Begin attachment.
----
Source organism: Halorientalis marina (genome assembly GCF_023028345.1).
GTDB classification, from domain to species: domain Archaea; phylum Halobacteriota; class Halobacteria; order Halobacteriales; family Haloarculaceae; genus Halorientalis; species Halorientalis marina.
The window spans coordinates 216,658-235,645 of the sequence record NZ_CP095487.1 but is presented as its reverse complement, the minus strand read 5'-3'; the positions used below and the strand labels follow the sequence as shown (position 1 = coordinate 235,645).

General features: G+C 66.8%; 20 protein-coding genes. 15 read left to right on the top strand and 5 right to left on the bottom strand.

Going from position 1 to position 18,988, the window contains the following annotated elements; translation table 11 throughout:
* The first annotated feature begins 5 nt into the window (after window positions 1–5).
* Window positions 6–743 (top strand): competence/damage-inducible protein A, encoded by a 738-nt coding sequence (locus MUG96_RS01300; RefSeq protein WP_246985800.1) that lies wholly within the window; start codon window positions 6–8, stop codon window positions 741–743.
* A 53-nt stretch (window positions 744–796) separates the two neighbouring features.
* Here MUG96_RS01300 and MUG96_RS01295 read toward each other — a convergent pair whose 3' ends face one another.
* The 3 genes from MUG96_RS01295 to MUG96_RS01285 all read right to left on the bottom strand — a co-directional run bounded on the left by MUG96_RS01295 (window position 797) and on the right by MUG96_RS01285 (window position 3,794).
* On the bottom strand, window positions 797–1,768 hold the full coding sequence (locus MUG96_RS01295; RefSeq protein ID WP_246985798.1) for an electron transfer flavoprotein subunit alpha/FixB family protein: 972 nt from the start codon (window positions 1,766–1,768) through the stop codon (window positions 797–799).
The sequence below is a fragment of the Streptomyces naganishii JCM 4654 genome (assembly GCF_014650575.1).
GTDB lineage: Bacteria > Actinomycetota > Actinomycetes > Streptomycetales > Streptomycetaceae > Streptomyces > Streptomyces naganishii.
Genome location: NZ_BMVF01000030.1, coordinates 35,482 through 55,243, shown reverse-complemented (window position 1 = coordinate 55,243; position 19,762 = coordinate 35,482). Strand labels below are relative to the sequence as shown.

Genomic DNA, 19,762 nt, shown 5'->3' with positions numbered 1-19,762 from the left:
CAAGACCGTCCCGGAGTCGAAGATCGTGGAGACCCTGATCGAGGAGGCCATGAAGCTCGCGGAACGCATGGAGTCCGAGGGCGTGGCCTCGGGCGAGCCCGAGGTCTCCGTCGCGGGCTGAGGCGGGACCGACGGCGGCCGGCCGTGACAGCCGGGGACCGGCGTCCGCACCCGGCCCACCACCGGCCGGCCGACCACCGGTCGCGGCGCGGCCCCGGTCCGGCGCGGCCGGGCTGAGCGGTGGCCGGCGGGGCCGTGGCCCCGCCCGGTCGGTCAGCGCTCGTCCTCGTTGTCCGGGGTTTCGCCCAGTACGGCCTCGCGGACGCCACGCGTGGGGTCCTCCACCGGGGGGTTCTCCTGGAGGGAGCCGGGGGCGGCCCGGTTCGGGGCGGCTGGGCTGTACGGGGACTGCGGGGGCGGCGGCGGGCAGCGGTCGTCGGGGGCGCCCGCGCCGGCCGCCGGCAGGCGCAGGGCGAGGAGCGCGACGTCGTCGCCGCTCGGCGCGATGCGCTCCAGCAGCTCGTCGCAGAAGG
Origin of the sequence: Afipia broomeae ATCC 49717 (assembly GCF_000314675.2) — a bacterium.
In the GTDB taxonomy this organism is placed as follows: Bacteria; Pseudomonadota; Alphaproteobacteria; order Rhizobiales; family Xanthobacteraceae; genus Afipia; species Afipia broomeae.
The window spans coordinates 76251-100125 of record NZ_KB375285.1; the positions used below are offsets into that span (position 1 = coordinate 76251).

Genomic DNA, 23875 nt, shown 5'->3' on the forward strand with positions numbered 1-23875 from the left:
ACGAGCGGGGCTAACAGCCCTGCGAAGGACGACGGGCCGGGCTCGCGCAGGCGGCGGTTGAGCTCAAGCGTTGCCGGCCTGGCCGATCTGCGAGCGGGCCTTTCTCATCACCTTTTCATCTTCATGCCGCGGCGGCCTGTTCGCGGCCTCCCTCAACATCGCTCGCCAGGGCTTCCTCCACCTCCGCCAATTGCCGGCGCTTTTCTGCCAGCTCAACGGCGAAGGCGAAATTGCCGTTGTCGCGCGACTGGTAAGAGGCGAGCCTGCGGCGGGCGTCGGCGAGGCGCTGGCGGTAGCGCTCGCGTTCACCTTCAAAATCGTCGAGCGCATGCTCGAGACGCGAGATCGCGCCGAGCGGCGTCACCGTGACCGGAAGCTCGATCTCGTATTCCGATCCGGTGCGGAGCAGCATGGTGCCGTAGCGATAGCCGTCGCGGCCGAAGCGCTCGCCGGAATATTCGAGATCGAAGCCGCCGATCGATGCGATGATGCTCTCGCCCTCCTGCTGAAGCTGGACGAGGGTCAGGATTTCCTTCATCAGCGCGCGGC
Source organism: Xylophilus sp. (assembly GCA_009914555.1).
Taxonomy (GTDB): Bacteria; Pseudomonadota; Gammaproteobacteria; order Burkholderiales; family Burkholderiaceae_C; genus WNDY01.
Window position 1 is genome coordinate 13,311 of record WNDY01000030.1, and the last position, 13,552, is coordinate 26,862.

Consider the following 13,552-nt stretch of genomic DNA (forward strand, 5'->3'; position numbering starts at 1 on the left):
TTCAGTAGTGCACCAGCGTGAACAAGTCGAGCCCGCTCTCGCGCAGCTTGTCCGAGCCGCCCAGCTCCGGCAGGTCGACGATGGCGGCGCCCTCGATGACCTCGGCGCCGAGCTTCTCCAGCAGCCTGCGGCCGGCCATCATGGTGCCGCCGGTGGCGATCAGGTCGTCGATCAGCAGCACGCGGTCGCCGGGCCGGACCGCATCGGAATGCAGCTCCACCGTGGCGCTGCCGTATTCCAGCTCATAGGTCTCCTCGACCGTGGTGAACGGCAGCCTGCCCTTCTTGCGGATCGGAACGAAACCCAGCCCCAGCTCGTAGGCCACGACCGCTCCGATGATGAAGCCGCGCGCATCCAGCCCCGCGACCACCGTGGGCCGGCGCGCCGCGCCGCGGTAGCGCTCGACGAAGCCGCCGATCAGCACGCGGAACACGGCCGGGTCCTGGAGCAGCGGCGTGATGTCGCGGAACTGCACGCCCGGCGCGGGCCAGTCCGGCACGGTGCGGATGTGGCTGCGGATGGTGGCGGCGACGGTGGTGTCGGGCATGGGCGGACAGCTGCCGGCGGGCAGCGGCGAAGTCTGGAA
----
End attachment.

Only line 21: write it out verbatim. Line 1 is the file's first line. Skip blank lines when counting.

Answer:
ACGAGCGGGGCTAACAGCCCTGCGAAGGACGACGGGCCGGGCTCGCGCAGGCGGCGGTTGAGCTCAAGCGTTGCCGGCCTGGCCGATCTGCGAGCGGGCCTTTCTCATCACCTTTTCATCTTCATGCCGCGGCGGCCTGTTCGCGGCCTCCCTCAACATCGCTCGCCAGGGCTTCCTCCACCTCCGCCAATTGCCGGCGCTTTTCTGCCAGCTCAACGGCGAAGGCGAAATTGCCGTTGTCGCGCGACTGGTAAGAGGCGAGCCTGCGGCGGGCGTCGGCGAGGCGCTGGCGGTAGCGCTCGCGTTCACCTTCAAAATCGTCGAGCGCATGCTCGAGACGCGAGATCGCGCCGAGCGGCGTCACCGTGACCGGAAGCTCGATCTCGTATTCCGATCCGGTGCGGAGCAGCATGGTGCCGTAGCGATAGCCGTCGCGGCCGAAGCGCTCGCCGGAATATTCGAGATCGAAGCCGCCGATCGATGCGATGATGCTCTCGCCCTCCTGCTGAAGCTGGACGAGGGTCAGGATTTCCTTCATCAGCGCGCGGC